On average of B.C.’s 60 school districts, 80 per cent of students are completing high school. (Black Press files)

B.C. high school completion rate continues to rise

Big improvement in graduation over 10 years despite teacher turmoil

New data from the B.C. education ministry show the average high school completion rate continued its slow improvement last year, with 84 per cent of students getting their diplomas within six years.

The average completion rate has climbed by more than five per cent in the past 10 years, despite the teacher strikes and political turmoil that have disrupted B.C.’s public education system during that time.

Students designated as having special needs have also closed the gap in high school completion, up 2.4 per cent to 69.4 per cent in 2016-17 compared to the previous year. Over the past 10 years, special needs completion rates have improved more than 25 per cent.

The completion rate for indigenous students showed a similar improvement, up 2.1 per cent in 2016-17 compared to the previous school year. Indigenous high school completion is up to 65.9 per cent, an increase of 19 per cent in the past 10 years.

While there has been a steady stream of labour disputes, legal action and claims of under-funding in the B.C. school system during the decade, and a scramble to hire thousands of teachers after a decision by the Supreme Court of Canada on teacher bargaining last year, student achievement has led the country and the world.

RELATED: B.C. schools brace for more students, teachers

According to the ministry’s website, B.C. student achievement is the highest of all Canadian provinces, with only Finland and Japan finishing ahead of B.C. in international rankings.

In a 2014 report on education performance by the Conference Board of Canada, B.C. students had the highest average reading literacy rate in Canada, and were recognized as one of the top seven jurisdictions in the world.

Just Posted

School District No. 74 anti-racism posters spark controversy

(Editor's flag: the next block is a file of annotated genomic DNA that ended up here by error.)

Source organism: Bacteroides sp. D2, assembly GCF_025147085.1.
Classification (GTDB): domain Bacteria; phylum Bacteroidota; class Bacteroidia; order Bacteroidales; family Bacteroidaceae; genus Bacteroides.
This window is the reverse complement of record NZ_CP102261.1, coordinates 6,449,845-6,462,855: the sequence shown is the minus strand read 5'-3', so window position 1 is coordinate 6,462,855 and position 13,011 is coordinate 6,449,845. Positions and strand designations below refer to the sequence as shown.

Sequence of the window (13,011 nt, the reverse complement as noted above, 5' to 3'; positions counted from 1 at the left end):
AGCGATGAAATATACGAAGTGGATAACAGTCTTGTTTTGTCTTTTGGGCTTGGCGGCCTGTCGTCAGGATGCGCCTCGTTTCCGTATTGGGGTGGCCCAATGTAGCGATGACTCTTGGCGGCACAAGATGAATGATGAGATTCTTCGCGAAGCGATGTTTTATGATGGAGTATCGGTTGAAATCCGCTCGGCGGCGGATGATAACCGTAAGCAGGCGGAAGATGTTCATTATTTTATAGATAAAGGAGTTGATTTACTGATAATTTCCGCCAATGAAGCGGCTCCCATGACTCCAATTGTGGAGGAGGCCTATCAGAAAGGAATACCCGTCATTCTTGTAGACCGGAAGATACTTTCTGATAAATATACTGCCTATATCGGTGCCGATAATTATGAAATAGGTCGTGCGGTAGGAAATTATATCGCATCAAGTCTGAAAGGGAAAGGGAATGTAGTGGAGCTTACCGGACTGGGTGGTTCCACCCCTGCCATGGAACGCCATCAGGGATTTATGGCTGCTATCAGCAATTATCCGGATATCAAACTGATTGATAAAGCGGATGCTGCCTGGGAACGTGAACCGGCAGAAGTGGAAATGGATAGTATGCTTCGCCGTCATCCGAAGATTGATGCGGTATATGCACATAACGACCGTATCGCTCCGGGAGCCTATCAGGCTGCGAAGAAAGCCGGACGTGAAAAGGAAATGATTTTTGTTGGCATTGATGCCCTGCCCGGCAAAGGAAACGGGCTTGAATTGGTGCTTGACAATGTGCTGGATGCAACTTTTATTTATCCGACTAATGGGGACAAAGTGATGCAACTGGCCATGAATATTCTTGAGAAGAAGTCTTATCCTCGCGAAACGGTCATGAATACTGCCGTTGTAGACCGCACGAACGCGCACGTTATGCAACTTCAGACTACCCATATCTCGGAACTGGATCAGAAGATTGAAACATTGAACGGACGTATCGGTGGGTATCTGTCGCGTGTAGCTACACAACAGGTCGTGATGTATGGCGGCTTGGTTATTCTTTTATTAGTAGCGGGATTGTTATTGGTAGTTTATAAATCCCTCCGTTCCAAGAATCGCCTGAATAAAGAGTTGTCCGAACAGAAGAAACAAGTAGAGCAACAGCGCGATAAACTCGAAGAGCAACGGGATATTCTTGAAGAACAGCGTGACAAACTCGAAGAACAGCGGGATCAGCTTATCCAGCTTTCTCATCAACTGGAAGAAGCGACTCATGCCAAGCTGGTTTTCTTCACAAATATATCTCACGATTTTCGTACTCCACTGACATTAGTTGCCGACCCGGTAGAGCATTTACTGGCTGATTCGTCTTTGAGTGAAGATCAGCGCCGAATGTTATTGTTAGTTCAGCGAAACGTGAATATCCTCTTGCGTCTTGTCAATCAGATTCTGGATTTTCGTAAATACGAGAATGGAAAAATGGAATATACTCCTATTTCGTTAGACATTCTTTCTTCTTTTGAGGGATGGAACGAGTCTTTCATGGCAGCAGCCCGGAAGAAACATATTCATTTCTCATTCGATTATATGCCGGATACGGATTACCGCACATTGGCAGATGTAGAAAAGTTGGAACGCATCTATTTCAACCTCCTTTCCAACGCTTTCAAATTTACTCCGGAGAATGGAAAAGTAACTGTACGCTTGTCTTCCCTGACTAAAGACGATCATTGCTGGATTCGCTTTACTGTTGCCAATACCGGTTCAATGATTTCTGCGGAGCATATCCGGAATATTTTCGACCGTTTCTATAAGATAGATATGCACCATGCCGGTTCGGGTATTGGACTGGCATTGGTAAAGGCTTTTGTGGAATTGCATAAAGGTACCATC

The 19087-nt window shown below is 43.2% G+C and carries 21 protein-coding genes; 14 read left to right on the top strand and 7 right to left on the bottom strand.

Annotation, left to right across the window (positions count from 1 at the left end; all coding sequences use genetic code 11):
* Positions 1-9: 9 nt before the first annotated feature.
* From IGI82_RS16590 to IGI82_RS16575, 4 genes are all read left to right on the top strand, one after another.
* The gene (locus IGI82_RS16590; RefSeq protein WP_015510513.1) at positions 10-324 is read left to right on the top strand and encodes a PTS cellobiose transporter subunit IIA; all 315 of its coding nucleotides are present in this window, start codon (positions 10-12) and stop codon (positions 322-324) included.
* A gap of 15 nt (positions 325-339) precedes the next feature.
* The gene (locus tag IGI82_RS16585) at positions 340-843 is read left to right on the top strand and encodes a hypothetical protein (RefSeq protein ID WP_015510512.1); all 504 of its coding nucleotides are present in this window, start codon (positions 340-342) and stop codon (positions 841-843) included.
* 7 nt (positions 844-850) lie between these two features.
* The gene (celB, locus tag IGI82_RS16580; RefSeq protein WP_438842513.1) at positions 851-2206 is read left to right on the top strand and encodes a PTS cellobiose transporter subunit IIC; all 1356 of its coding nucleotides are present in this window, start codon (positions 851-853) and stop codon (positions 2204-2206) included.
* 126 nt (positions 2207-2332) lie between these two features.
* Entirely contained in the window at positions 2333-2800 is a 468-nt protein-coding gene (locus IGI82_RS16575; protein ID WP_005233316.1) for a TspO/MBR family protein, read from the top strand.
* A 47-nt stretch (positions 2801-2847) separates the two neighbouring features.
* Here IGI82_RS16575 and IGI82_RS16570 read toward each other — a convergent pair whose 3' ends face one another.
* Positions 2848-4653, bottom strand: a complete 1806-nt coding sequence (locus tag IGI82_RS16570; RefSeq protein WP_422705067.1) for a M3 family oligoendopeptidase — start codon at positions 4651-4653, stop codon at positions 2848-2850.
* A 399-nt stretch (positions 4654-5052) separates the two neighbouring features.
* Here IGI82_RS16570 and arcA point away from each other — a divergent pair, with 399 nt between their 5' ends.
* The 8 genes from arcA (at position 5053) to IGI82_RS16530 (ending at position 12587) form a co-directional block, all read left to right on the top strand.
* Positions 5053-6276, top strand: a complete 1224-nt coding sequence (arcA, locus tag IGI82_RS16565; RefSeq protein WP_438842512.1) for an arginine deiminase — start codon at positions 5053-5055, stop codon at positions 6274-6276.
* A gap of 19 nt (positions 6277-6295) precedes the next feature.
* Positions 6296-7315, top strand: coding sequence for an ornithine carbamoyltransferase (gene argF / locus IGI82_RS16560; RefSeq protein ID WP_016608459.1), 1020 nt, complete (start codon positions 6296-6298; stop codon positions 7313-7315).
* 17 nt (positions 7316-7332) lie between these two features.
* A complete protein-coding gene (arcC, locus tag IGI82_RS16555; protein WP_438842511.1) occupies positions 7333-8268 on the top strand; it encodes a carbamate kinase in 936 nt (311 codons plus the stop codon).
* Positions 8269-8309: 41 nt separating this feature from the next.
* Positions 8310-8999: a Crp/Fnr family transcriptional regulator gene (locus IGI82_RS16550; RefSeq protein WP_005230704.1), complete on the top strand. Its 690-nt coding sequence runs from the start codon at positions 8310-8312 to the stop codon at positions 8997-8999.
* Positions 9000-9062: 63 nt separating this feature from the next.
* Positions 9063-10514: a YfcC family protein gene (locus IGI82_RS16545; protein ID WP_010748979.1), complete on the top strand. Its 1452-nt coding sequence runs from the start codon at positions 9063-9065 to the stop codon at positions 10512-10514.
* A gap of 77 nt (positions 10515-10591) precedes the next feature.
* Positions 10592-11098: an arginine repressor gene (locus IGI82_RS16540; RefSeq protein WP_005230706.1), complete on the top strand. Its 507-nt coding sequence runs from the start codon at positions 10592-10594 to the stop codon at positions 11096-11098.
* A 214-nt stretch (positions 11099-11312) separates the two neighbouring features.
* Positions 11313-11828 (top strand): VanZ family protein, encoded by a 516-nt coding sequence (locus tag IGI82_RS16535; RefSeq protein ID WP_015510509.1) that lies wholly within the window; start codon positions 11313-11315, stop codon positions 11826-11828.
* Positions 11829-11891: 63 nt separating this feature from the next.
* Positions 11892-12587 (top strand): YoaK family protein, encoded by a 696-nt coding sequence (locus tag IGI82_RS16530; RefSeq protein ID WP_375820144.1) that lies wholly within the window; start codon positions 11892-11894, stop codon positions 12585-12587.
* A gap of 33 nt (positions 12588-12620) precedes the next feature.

A poster challenging white privilege has drawn the most attention, pro and con.

Parents’ reactions to School District No. 74 anti-racism posters

‘Until I educate myself I am on the fence’ is one response.

TNRD grant for Ashcroft HUB means substantial energy savings

New doors, windows, and lighting will make the HUB building viable for years to come.

Community Connect Expo to help with fire stress and trauma recovery

Full day event will feature a variety of workshops, organizations, and more to provide information.

Health Care Auxiliary lends a helping hand to Better at Home

Donation will help provide services to area seniors so they can stay in their homes and communities.

VIDEO: B.C. Mounties reunite veteran with lost military medals

RCMP say Zora Singh Tatla, who served in the army in India for 28 years, is the righful owner

How to keep local news visible in your Facebook feed

Facebook has changed the news feed to emphasize personal connections. You might see less news.

Northwest B.C. pellet plant to provide energy to Asia

Pinnalce Renewable Holdings and West Fraser Timber approve construction of plant in Smithers.

4 facts to ring in St. Patrick’s Day

What do you really know about the Irish celebration?

Experts urging caution as rabbits die by the hundreds in B.C. city

Province of B.C. confirms more positive tests for rabbit haemorrhagic disease

Federal government seeks public feedback on pedestrian safety

What safety measures do you think need to improved for pedestrians and cyclists?

Search continues for 10-year-old Montreal boy missing since Monday

Montreal police said they are exploring every possibility in search for Ariel Jeffrey Kouakou

Airline passenger-rights bill claws back protections for travellers: Advocate

Bill C-49 would double tarmac delays, scrap compensation for flights affected by mechanical failures

Canadian research vessel to explore 19th Century shipwrecks

Commissioned this week in Victoria, the RV David Thompson is Parks Canada’s newest vessel

Most Read